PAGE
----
Zelda Wynn Valdes
Zelda Wynn Valdes (June 28, 1905 – September 26, 2001) is best known for designing the original iconic Playboy Bunny costume, as well as her work with the Dance Theater of Harlem. Throughout her storied career, Valdes became one of the first black women to own a shop on Broadway. Her beautiful, fashion-forward gowns, which emphasized a shapely silhouette, were worn by Dorothy Dandridge, Ella Fitzgerald, Joyce Bryant, and Mae West, among others.
In a 1994 interview with The New York Times, when speaking of her notable celebrity clientele,
“I only fit her once in 12 years,” she said of Miss Fitzgerald. “I had to do everything by imagination for her. She liked fancy clothes with beads and appliques. I’d just look at the papers and say, ‘Gee, she’s gotten larger.’ “
Though she closed her business at the age of 83, Valdes continued to work with the Dance Theater of Harlem through her 90’s.
Ann Lowe’s (1898 – February 25, 1981) best known design, is the wedding dress that Jacqueline Bouvier wore when she married John F. Kennedy. She was initially credited as “a coloured dressmaker”, then later “a negro ” then finally in the Washington Post as “A Negro – Ann Lowe.” Lowe’s other high-profile clients included the Rockefellers and the Vanderbilts.
Throughout her career Lowe also ran her own businesses, ranging from a Salon in Tampa, Florida in 1928, to her own shop on Madison Avenue, which only existed for a brief period of time. She also worked for Saks Fifth Avenue, and even continued to work after losing an eye to glaucoma. Her work is part of the permanent archives at The Metropolitan Museum of Art, the Black Fashion Museum, and The Smithsonian.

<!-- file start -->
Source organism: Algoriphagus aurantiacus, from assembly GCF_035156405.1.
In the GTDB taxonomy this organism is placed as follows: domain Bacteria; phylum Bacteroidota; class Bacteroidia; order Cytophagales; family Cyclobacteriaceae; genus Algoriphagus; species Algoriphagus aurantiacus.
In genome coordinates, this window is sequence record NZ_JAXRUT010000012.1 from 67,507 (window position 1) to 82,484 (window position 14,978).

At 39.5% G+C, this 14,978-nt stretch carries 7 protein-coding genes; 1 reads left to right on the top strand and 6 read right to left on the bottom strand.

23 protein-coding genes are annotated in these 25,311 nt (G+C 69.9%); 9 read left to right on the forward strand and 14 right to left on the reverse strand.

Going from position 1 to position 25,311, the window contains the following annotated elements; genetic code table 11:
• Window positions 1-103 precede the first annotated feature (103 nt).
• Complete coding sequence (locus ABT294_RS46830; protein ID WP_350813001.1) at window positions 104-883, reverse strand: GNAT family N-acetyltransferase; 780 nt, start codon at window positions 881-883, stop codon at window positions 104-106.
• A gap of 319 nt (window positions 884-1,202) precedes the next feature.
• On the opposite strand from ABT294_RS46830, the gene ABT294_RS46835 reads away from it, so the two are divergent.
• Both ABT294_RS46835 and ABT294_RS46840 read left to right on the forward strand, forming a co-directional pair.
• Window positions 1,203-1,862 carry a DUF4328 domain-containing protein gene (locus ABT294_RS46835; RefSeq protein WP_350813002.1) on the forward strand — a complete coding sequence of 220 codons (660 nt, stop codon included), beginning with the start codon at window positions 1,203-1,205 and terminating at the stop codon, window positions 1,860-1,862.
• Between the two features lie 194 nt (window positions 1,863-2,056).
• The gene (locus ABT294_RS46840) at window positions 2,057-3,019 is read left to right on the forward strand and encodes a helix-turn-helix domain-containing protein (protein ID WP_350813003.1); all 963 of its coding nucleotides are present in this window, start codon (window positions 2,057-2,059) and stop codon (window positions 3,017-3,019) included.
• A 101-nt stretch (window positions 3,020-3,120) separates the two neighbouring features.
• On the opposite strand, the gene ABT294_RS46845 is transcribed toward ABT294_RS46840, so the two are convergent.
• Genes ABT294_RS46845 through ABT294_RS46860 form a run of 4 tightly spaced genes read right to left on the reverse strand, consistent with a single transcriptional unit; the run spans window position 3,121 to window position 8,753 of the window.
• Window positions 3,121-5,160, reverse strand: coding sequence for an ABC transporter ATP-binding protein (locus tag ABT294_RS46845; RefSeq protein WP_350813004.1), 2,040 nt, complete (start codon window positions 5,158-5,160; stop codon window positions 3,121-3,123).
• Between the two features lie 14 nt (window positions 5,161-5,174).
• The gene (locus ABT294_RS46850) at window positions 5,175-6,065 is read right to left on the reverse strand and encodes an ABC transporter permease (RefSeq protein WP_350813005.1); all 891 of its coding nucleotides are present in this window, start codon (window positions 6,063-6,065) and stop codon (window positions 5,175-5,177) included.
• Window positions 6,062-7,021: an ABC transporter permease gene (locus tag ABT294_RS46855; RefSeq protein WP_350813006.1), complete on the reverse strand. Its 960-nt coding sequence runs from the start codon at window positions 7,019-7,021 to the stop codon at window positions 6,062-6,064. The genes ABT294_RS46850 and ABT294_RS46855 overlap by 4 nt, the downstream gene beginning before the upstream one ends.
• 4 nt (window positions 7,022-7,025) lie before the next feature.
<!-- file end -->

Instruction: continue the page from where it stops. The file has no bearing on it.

Elizabeth Hobbs Keckley (February 1818 – May 1907) was a former slave (who bought her freedom) turned civil rights activist and seamstress. She is best known as the personal seamstress and close friend to First Lady Mary Todd Lincoln. Her great skill enabled her to rise to prominence in both the black and white communities, effectively crossing color lines in a way that was uncommon at the time. She built a lucrative business which serviced Washington’s elite including Varina Davis, wife of Jefferson Davis, and Mary Anna Custis Lee, wife of Robert E. Lee.
Throughout her career, Keckley remained a friend and confidante to Mary Todd Lincoln, even comforting her after the assassination of her husband, and helping her with financial troubles.
Keckley also wrote the book, Behind the Scenes: Or, Thirty Years a Slave and Four Years in the White House, the work, which was a both a slave novel and an autobiography, and revealed lots of intimate details about the Lincoln family.
Keckley’s works are currently held by The Smithsonian and the Kent State University Museum.
Known for her eccentric and flamboyant personality, Francis Criss was a talented seamstress and costume designer, who mostly lived and worked in New York City. She is best known for designing dresses for silent film star Gloria Swanson.
Known as the “milliner to the stars” Mildred Blount (1907 to 1974) is best known for her work on the iconic film Gone With The Wind. She first developed in interest in millinery while working at a famous hat shop in New York City. Eventually her career lead her to Hollywood, where she became he first African American member of the Motion Pictures Costumers Union, a distinction which granted her the ability to work in major film studios. Blount’s clientele included Marian Anderson, Joan Crawford, and Gloria Vanderbilt.